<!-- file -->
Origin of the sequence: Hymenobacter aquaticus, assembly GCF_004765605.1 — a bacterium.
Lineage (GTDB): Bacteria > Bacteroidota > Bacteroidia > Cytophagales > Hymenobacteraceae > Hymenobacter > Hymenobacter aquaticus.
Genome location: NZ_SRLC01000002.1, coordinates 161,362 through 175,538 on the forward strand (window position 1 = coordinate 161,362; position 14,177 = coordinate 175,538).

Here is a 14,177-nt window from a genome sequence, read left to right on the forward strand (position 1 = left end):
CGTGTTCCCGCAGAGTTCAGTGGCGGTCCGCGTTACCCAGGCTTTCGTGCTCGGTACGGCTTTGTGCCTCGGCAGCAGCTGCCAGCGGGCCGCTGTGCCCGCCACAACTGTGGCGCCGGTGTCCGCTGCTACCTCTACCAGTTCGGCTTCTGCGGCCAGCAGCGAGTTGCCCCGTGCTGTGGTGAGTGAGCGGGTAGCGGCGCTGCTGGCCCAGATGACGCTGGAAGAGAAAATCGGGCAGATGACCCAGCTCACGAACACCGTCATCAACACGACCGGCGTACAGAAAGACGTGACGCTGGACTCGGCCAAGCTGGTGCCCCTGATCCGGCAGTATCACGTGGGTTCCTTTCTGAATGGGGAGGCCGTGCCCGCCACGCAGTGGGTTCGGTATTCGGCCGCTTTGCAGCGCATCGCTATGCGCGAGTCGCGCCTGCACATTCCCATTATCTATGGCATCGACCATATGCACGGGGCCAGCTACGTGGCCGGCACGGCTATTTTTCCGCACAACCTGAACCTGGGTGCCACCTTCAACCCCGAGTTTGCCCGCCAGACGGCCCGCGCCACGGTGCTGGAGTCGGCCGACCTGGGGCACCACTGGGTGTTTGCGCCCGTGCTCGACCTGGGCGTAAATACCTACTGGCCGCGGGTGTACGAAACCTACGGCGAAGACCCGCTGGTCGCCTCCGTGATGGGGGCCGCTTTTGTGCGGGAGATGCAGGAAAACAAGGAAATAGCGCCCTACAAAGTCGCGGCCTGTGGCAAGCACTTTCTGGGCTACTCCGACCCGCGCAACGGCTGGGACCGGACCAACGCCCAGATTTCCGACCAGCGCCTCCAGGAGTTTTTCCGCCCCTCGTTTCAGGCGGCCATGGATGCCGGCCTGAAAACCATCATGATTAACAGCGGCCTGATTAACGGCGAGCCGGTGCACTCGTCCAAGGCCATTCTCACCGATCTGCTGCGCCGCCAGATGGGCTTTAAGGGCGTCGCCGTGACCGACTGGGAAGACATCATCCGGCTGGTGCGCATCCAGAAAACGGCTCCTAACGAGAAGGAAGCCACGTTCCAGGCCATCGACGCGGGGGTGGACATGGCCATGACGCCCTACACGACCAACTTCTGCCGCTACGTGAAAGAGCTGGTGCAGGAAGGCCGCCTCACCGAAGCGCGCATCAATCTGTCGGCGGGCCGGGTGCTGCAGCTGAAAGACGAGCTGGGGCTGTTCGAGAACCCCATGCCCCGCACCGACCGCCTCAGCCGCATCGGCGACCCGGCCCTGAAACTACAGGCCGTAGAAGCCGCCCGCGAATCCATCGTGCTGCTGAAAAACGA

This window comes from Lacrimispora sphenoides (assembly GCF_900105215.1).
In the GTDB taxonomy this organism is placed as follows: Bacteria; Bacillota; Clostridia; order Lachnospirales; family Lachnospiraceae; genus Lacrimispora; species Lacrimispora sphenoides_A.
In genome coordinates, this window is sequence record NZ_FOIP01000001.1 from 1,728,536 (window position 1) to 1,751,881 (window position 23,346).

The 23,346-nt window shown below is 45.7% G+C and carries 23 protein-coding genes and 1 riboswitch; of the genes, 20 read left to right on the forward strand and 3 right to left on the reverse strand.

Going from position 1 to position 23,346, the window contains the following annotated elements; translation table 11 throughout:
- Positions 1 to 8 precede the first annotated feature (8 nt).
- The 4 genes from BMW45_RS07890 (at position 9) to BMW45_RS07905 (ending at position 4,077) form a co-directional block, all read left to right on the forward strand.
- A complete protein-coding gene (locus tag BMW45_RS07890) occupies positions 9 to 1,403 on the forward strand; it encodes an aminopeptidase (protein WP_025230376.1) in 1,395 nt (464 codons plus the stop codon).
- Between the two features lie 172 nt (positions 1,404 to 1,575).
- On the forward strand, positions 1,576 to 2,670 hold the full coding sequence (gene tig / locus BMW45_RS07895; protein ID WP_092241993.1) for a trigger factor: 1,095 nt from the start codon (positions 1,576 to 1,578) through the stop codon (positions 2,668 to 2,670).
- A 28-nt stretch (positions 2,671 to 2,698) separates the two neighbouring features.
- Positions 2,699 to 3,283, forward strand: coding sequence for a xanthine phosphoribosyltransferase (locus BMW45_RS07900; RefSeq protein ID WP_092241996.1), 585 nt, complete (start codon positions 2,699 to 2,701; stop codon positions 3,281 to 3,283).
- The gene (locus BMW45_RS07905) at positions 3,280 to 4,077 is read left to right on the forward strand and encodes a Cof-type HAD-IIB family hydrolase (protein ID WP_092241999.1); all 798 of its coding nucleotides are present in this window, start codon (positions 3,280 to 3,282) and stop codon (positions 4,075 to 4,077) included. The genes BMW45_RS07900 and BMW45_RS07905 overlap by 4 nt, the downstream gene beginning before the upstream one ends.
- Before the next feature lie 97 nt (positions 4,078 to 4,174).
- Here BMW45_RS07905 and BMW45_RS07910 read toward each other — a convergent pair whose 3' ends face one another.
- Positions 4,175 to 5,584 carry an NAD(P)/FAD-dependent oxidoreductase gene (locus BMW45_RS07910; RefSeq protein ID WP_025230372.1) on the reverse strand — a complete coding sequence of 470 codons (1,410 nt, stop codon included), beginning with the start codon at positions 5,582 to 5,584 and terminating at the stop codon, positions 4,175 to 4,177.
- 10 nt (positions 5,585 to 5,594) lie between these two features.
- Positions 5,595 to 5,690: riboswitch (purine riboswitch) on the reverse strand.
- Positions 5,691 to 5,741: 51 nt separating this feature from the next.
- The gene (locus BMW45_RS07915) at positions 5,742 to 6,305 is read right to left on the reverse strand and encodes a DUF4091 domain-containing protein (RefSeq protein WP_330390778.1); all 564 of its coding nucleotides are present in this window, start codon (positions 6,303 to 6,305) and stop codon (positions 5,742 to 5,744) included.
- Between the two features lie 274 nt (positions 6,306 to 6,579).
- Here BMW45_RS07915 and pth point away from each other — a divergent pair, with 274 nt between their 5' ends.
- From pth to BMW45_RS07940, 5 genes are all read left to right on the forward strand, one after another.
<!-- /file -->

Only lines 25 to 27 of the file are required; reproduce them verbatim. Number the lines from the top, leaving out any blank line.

- The gene (locus BMW45_RS07915) at positions 5,742 to 6,305 is read right to left on the reverse strand and encodes a DUF4091 domain-containing protein (RefSeq protein WP_330390778.1); all 564 of its coding nucleotides are present in this window, start codon (positions 6,303 to 6,305) and stop codon (positions 5,742 to 5,744) included.
- Between the two features lie 274 nt (positions 6,306 to 6,579).
- Here BMW45_RS07915 and pth point away from each other — a divergent pair, with 274 nt between their 5' ends.